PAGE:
I have focused mainly on cost of gas because that appears to be the main defensible basis for the so called cost-reflective-tariff. However, you will agree with me that the case for increase can hardly be justifiable when you think of the massive inefficiencies in the transmission and distribution sectors of the supply chain which you are trying to pass on to consumers. This is because in a stable polity and well managed macro economic environment , the efficiency improvements which will typically have 2 years return on investment are usually paid for through borrowing short term . It surely will amount to double counting in favor of asset owners when you make consumers pay for assets improvements that should traditionally be financed through banks or bonds raised in capital markets. The truth is that the owners of the Distribution companies borrowed too much to buy the assets and upon discovery of that by government, you should force them to deleverage through dilution of their equity. This would have ensured that they can then borrow to finance needed asset upgrades for improved efficiency and lower unit cost.

Hon Minister Sir, my thoughts shared with you above are essentially because I am convinced that you will use this unique opportunity to serve our great nation and given your pedigree to be flexible to non-stereotype inputs from citizens. Permit me therefore to further explain the fundamental principles that anchor my reasoning. Power assets even though constructed and managed as businesses through the usual mix of equity and debt are essential trans-generational infrastructures that must be financed by government using proceeds of taxation and long term debt. The only reason private players are increasingly allowed to play in the power sector is because they do it more efficiently hence the need for a strongly regulated sector that does not get captured by excessive profit takers. The private sector players typically have investment life cycle of 20 to 25 yrs to recoup their capital and make reasonable profit but the assets if properly managed during that period will be inherited by the incoming generation thereby making the unit cost of utilization therefrom quite competitive. A model that places the full burden of cost of infrastructure on current users-on the so called cost-reflective-tariff is not properly premised and cannot engender the needed comparative advantage to manufacturers and SMEs in a world of minimal trade barriers . The payback for government is increased tax revenue due to unleashing of suppressed massive economic growth that the new infrastructure will trigger thereby ultimately paying for itself. I am afraid that due to the excessive abuse of fuel subsidy regime, people in government and perhaps the larger society are beginning to think that subsidy is abominable but I beg to differ. A government exists to tax , regulate and spend in a way that drives up the aggregate productivity of citizens within an accountable and transparent framework .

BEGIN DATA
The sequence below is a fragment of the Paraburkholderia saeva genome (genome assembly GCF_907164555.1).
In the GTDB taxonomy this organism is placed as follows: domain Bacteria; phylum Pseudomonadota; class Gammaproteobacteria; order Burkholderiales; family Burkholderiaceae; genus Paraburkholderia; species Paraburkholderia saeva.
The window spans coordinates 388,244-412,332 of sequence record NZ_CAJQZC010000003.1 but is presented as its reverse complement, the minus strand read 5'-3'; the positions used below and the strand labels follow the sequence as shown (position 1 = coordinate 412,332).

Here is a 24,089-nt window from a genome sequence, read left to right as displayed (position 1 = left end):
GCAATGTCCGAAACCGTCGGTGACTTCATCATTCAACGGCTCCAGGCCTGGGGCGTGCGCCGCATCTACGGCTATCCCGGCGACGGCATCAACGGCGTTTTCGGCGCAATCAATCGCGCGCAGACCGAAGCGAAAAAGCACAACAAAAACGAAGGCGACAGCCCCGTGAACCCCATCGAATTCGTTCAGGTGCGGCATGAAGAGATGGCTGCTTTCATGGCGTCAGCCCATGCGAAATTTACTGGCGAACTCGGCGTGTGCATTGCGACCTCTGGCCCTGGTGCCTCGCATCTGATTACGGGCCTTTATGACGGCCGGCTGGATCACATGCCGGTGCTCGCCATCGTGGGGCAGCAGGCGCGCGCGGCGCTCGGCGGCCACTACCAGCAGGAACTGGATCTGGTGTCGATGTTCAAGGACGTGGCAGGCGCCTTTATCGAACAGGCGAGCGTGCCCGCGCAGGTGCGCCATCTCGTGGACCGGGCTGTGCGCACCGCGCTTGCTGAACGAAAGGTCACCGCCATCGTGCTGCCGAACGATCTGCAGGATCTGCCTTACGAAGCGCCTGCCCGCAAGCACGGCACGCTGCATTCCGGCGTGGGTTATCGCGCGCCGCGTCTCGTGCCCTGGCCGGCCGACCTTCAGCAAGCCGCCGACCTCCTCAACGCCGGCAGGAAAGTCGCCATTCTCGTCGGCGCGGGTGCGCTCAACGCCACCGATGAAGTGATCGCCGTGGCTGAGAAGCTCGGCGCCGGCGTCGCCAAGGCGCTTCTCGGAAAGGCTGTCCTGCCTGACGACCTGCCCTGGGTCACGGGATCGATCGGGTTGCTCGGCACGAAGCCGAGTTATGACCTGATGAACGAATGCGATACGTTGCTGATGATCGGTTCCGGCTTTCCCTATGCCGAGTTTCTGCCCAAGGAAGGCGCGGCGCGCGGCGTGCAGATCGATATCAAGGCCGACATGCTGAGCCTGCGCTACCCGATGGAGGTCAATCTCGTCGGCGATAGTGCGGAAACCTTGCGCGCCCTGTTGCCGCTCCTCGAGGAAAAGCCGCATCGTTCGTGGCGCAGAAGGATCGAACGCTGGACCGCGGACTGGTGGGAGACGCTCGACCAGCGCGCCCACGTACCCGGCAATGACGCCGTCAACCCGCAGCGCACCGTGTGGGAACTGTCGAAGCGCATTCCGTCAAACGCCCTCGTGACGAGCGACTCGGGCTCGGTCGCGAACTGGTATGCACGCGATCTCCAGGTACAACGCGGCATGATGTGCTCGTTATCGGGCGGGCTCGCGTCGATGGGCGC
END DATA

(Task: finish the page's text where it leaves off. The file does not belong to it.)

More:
I am by no means trying to simplify a very complex infrastructure delivery policy framework which is why it is usually easy for leaders and policy makers to default to so called market forces in an area where it is obviously not a fit but lends itself as easy explanation. However , the current approach of trying to fund trans-generational infrastructure requires a deep intellectual rethink to arrive at a sustainable model that does not cripple economic growth and worsen the already high unemployment situation.

Permit me once again to congratulate you for job done so far even as I apologise for my rather long treatise above.

Please accept the assurances of my most esteemed regards.

Sincerely Yours

Onochie Anyaoku